Congratulations! The BDN’s five column inches on page A2 in the Thursday edition of the paper about the allegation that Susan Rice, a former adviser for President Barack Obama, committed a crime by seeking the identities of Donald Trump associates mentioned in intercepted communications is more than I expected. If the roles were reversed and Obama was president, the headline above the fold on page A1 would have been five column inches.

John Shaw


Make Medicare universal

Single-payer health care has been referred to as Medicare for all. Polls show that 58 percent of us support it. Given the current circumstances, maybe even more people will be taking a look.

All other developed countries finance their health care, either directly or indirectly. At half our cost, they have better health outcomes and patient satisfaction.

While the Affordable Care Act was unsuccessful at reining costs in, it’s not the cause of rising premiums, as some suggest.

Administrative overhead is 30 percent of total medical costs for those with private insurance. It is only 2 percent for those with Medicare. And most people who have traditional Medicare like it. They get to choose their provider and have stable, reasonable copays and deductibles.

Insuring everyone with Medicare would save more than $500 billion per year. It would eliminate wasteful bureaucracy — something business is usually credited with doing — by shifting back toward more government control. Medicare is 50 years of proof that it will.

Negotiating drug prices with pharmaceutical companies would replace the expensive Medicare Part D and eliminate drug price gouging. Insuring everyone lowers overall costs — it is very expensive to treat people who delay care until they become seriously ill — and we would no longer have to worry about neighbors or relatives unable to afford needed health care.

Bob Lodato


Trump policies will cost us

All life seeks to maximize profit and pleasure, and it is the job of governments to accomplish that for their citizens. Yet, the rub is that short-term gain is often contrary to long-term gain, and President Donald Trump’s life has to this point been devoted to the former. His policies, and his followers, are therefore skewed toward immediate reward rather than sound, sustainable goals.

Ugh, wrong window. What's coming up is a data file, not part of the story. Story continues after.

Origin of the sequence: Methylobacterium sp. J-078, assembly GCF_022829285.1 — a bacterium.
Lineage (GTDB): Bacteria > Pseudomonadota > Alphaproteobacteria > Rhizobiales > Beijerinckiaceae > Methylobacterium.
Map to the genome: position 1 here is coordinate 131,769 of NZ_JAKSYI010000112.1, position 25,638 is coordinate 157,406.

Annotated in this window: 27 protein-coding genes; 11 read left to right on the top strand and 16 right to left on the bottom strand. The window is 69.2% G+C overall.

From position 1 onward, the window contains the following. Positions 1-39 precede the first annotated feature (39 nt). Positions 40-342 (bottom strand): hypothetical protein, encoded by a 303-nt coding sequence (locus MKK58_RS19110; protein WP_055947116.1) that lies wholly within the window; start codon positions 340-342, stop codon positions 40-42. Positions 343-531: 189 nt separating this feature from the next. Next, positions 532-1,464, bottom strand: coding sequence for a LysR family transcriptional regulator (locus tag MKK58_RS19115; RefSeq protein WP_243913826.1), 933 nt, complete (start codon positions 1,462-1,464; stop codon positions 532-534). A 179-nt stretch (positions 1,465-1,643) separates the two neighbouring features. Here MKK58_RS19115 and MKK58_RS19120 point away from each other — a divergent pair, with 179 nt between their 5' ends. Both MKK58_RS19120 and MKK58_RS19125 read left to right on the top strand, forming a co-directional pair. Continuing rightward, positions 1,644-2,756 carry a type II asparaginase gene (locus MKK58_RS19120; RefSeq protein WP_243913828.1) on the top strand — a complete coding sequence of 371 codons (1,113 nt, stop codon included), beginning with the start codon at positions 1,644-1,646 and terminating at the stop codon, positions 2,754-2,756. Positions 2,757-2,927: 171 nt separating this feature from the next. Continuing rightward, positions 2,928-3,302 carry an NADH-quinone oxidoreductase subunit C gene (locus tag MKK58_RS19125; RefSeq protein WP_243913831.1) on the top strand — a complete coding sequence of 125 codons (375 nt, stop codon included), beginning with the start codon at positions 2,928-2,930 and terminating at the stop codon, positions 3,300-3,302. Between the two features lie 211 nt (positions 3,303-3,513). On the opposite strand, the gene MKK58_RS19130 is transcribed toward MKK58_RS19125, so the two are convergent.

In the case of health care, it’s been widely acknowledged that Trump’s repeal-and-replace plans might foster more “competition,” leading to lower costs for some, but millions fewer would be insured, meaning they would be sicker in the long run. And who pays for them then?

Trump’s economic ideas, centered on tax cuts that would disproportionately benefit the rich, may be good for investors as stock prices rise right away, but in real-dollar terms, those on lower financial tiers will have little more in spending power, so the overall economy is likely to sputter.

The administration’s trade policies, with heavy taxes on imports, are likely to ignite similar moves by other nations, meaning higher prices for U.S. consumers and fewer exports. There also may be more domestic jobs, but higher labor costs will result in less consumption.

Trump and his legions may want to wipe out all vestiges of the Obama years by making gains for the few. In the process, we may well be the losers in the long run.

Steve Colhoun